Public Library Lions

Patience, 1940.

Patience, 1940.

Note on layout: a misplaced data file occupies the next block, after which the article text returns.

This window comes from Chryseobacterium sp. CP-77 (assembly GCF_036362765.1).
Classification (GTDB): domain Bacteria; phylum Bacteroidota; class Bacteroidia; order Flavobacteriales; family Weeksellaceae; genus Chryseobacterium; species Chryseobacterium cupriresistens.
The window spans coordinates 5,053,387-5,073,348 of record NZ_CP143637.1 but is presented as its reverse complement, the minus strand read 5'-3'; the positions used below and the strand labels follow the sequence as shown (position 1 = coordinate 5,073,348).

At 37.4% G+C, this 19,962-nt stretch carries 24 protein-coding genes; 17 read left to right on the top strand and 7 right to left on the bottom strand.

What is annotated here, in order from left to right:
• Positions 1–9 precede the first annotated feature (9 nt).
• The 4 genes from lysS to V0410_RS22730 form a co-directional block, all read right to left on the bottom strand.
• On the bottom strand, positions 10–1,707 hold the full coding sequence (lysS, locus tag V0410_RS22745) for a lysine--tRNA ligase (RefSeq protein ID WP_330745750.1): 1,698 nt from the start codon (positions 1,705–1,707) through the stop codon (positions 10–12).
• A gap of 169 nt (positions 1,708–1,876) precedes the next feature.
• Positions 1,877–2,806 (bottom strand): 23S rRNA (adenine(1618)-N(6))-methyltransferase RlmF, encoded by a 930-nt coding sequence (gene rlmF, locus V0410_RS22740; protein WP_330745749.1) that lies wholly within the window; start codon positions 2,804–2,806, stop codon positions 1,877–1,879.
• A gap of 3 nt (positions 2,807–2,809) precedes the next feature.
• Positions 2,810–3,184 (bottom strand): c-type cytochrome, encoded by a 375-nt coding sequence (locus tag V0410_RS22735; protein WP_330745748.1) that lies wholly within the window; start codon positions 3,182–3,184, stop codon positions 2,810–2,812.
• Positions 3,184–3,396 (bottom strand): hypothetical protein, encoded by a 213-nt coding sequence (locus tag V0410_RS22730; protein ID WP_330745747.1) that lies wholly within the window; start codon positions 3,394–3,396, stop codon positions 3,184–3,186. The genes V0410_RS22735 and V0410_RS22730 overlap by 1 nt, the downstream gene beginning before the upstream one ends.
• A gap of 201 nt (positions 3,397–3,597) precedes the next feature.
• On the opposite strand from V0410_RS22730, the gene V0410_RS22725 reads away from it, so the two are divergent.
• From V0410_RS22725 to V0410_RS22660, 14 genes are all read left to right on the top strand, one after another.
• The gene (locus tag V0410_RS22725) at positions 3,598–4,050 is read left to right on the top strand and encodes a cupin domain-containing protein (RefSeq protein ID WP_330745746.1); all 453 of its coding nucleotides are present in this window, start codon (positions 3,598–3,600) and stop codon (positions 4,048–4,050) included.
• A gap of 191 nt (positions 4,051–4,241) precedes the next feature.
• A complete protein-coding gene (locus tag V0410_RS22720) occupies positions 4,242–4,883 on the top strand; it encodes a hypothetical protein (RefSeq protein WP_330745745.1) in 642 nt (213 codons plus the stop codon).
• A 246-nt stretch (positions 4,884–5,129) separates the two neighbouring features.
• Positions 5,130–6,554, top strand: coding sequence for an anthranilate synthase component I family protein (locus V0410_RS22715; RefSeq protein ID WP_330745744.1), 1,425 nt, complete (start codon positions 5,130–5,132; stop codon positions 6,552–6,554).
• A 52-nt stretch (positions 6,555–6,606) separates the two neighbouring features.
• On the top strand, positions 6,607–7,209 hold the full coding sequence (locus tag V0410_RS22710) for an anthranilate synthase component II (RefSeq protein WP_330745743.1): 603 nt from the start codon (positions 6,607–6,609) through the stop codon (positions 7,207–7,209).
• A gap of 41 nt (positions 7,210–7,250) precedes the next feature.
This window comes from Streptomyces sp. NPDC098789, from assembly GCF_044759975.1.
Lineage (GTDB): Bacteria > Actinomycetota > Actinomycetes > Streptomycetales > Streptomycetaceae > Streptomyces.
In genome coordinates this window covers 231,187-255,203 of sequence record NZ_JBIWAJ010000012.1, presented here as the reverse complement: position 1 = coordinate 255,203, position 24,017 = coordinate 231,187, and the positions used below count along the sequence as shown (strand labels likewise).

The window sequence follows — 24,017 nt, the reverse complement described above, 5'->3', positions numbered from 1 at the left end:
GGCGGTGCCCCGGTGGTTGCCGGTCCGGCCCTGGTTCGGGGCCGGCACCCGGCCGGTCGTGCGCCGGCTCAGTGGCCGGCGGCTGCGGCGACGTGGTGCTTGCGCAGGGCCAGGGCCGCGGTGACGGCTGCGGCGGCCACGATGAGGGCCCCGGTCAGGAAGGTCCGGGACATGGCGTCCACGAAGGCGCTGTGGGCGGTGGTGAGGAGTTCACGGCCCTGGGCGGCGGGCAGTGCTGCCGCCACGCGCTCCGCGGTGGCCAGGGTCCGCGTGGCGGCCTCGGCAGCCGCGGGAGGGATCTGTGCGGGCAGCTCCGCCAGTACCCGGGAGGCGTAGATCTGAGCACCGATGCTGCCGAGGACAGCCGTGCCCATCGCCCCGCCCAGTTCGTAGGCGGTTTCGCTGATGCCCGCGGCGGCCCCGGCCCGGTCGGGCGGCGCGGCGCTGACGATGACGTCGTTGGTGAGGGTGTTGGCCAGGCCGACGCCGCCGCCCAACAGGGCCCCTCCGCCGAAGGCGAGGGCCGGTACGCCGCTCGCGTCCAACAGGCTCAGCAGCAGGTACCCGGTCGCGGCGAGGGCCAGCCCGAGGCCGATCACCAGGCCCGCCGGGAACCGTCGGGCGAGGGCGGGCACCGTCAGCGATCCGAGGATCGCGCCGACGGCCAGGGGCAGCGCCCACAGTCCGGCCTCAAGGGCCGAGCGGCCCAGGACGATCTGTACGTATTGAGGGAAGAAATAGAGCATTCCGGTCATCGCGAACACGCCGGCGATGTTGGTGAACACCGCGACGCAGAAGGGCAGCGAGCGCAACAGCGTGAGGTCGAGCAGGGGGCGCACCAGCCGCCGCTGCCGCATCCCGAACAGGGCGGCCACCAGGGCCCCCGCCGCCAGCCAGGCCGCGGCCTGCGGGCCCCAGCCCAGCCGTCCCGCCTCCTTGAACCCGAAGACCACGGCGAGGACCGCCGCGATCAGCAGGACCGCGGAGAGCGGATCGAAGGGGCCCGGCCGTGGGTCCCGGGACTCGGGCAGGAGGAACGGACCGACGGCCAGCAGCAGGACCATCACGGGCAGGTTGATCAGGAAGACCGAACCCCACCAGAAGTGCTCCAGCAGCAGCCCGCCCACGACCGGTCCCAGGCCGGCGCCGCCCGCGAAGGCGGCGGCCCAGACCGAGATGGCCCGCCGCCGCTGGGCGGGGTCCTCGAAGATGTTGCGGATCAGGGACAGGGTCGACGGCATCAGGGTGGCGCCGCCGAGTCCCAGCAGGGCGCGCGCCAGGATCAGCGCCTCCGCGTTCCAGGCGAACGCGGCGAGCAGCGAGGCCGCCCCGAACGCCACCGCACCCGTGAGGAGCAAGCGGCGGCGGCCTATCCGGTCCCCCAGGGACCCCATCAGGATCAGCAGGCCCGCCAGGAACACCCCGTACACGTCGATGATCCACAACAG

The marble lions guarding the New York Public Library's Beaux-Arts Fifth Avenue Branch are some of the most iconic figures in the city. Originally named Leo Astor and Leo Lenox, after The New York Public Library founders John Jacob Astor and James Lenox, During the 1930s, Mayor Fiorello LaGuardia named them Patience and Fortitude, for the qualities he felt New Yorkers needed to survive the Great Depression depression. These names have stuck over the decades the test of time: Patience still guards the south side of the Library's entrance (first photo above pictured in the 1940s) with Fortitude (second photo in a snowstorm, 1940s) on the north side.

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